NIGEL: So it was hard getting all the different units to work together?
Eventually it got easier and easier, because the main problem was what we were dealing with. I mean fascism had a certain unifying quality - it wasn't particular about its victims. So anyway I was there for a year and a half. It was a rough experience anyways. If you ask me what was the outstanding thing - hunger! In that year and a half I never saw an egg, milk, fish I saw once, meat, the daily ration was a hunk of bread and whatever else you could get a hold of. And we ate a little better than the civilian population. They had it even worse. So hunger was a big thing. And you're young and you learn that this (points to his stomach) is more demanding than this (pointing to his crotch). When I first came home the first thing I did was not to hop into bed and screw my girlfriend. It was to go to the best hot dog stand in Brooklyn.
NIGEL: How many hot dogs did you buy?
Well you won't believe it. I'm a big eater to start with. I ate like a madman. I ate until I got sick and then went back and ate some more.
NIGEL: A question about Spain. Would you say the civilian population there was happy to see you guys? Like International Brigades coming in to fight?
Not all of them were. Remember that the Republic was voted in by a small majority. I would say that 45 percent of the Spanish people voted against the Republic, 55 percent voted for it.
NIGEL: So those 45 percent became supporters of fascism then?
Not only did they become supporters of fascism and they would not have been able to defeat the Republic, but they had enormous help from Hitler and Mussolini. So Mussolini sends 100,000 troops and all the equipment that goes with them and the Nazis send a smaller number of troops and they would use it as a training ground. They would train 6-8000, pull them out, 6-8000 more, pull them out, so that's where they got their first training in flying planes and tanks, shit like that. They used us as a training ground. And they had plenty of weapons and we did not. American policy... you've never seen my film?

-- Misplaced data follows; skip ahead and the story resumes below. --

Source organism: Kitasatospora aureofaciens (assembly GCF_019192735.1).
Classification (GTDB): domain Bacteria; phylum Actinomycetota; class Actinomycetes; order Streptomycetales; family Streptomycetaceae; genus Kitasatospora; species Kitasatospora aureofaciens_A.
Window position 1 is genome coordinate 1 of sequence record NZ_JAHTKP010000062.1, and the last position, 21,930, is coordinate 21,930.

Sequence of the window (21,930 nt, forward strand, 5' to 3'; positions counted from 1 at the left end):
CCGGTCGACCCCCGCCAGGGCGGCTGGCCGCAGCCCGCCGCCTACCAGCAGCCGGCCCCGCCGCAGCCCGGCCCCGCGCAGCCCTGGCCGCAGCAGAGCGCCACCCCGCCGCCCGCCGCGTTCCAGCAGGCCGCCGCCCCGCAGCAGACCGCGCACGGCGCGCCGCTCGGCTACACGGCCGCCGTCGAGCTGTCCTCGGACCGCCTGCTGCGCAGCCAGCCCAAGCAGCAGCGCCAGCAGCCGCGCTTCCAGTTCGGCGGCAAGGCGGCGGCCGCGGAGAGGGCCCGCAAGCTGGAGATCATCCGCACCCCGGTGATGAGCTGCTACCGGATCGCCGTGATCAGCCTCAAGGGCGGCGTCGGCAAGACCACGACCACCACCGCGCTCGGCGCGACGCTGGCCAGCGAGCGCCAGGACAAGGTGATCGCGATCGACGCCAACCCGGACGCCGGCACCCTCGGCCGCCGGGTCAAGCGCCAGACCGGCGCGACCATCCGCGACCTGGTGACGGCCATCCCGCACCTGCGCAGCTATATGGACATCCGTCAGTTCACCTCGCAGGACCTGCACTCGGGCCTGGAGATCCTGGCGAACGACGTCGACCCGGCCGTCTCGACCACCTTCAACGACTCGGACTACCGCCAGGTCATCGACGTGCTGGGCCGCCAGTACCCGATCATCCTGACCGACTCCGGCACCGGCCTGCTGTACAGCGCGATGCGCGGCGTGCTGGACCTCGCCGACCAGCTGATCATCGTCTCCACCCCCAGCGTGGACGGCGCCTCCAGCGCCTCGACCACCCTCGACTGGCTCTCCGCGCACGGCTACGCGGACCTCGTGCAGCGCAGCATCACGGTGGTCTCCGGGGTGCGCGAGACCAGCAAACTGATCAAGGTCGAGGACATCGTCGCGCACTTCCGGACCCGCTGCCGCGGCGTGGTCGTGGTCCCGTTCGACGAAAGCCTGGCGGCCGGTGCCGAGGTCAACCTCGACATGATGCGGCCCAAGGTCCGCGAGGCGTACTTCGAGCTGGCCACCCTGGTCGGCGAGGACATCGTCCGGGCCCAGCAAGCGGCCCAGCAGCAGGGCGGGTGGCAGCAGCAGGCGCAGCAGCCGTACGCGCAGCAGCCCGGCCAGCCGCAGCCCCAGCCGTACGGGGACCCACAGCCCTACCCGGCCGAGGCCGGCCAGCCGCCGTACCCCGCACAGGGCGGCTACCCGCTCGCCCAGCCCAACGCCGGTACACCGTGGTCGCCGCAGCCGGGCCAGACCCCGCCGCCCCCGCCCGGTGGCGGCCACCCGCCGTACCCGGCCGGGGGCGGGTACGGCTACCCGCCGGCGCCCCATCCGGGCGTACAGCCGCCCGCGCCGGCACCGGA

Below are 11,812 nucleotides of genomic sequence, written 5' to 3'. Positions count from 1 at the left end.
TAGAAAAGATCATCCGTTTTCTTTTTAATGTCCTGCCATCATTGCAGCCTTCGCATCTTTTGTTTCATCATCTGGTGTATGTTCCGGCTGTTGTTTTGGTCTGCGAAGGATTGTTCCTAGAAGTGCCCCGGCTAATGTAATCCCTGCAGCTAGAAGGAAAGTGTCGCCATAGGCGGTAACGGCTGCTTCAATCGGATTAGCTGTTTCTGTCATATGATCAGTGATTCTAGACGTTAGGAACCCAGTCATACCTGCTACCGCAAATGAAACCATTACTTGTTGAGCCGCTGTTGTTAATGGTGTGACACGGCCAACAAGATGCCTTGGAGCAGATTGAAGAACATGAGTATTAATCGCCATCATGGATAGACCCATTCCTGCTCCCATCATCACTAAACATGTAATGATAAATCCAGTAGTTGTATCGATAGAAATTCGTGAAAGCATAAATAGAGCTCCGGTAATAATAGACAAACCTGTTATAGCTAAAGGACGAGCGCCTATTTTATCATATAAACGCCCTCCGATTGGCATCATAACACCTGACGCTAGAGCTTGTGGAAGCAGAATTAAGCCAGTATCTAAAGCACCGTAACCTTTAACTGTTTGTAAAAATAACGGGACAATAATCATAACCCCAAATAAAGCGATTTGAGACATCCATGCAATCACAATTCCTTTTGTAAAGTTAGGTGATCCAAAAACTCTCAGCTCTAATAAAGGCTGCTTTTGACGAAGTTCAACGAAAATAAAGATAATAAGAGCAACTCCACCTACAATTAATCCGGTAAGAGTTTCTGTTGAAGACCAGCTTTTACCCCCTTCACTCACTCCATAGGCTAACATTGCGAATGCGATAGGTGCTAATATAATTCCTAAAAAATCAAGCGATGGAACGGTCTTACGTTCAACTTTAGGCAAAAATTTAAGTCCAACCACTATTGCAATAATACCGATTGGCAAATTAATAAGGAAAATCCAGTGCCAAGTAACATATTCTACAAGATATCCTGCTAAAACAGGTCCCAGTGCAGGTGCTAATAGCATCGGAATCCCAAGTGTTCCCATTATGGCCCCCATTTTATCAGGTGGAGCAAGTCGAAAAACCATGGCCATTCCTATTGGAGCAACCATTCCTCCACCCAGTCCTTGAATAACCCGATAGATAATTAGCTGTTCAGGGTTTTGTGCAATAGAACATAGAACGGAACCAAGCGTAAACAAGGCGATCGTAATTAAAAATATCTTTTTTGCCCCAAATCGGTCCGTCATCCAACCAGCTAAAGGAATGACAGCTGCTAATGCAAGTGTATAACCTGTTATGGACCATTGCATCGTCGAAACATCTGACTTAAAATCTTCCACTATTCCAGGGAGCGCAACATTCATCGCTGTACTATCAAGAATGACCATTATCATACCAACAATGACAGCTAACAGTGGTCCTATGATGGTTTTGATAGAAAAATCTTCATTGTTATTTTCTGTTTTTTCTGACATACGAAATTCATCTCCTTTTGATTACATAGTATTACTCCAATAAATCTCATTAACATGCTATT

NIGEL: No, I never have. I've seen a few films of bombings of Guernica. Were you there at all?
No, I was not at Guernica. It was a small sleepy town, really a village. Might be a good idea for you to see it. I did a film about being a young man, going to Spain, and what the experience was like and what the aftermath of defeat meant for him. I was not a filmmaker when I made it.
NIGEL: You made the film yourself or with some help?
A lot of help; it's not a home movie. It's certainly not a home movie but it was voted the best documentary seen in Europe in 1975 by the international film critics.
NIGEL: Can you tell me that name of this film so I can get it?
Dreams and Nightmares.
NIGEL: So when did you sign up (for WWII) and what was your motivation for signing up? Was it the same - you just wanted to continue to fight fascism?
Okay, I'll put it as briefly as I can. The American Army in WWII, it was a totally fucked up army. It was racist. They were racist to the point that at training, at the Army bases where we trained, black were here, white troops were there. There was a movie house for white troops - the black soldiers could not go into it. There was one for blacks - white soldiers could not go into it. And I could go on and on with the horror - a fucking nightmare. There was much about that army that I had problems with, but the other side of it was - even with a certain reluctance it was beginning to put up resistance to what I considered the major danger of the world then. Which is Hitler! So I volunteered to serve in the American Army. That's a whole separate story - we're taking too much time.
NIGEL: Was this before or after Pearl Harbor - when did you sign up?
Before Pearl Harbor the only people that signed up for the Army were career soldiers. What the fuck would I want with the army then? I'd be out of my head. It was, you know pushing well into '42.
NIGEL: Which theater did you serve in?
Some day I'll have to explain that to you. I was by that time considered a subversive, because I made no bones about my politics. When I joined the army and they asked me what my politics were I said "I'm a Communist."
NIGEL: and they got all scared.
By that time they would give me a job as a sergeant and they let me keep it. I had trouble getting overseas because there was a big discrimination against veterans of the Lincoln Brigade...until a few of us managed to get over and establish a credible record. When that happened then the doors opened up and commanders even wanted some of us in their units. For example the first people to land in France in the invasion were two members of the Lincoln Brigade and they landed the day before the invasion. They were dropped behind German lines with parachutes. And they were blowing up bridges and stuff so that when we hit the beaches the Germans could not get reinforcements. They both survived it, I don't know how but they did.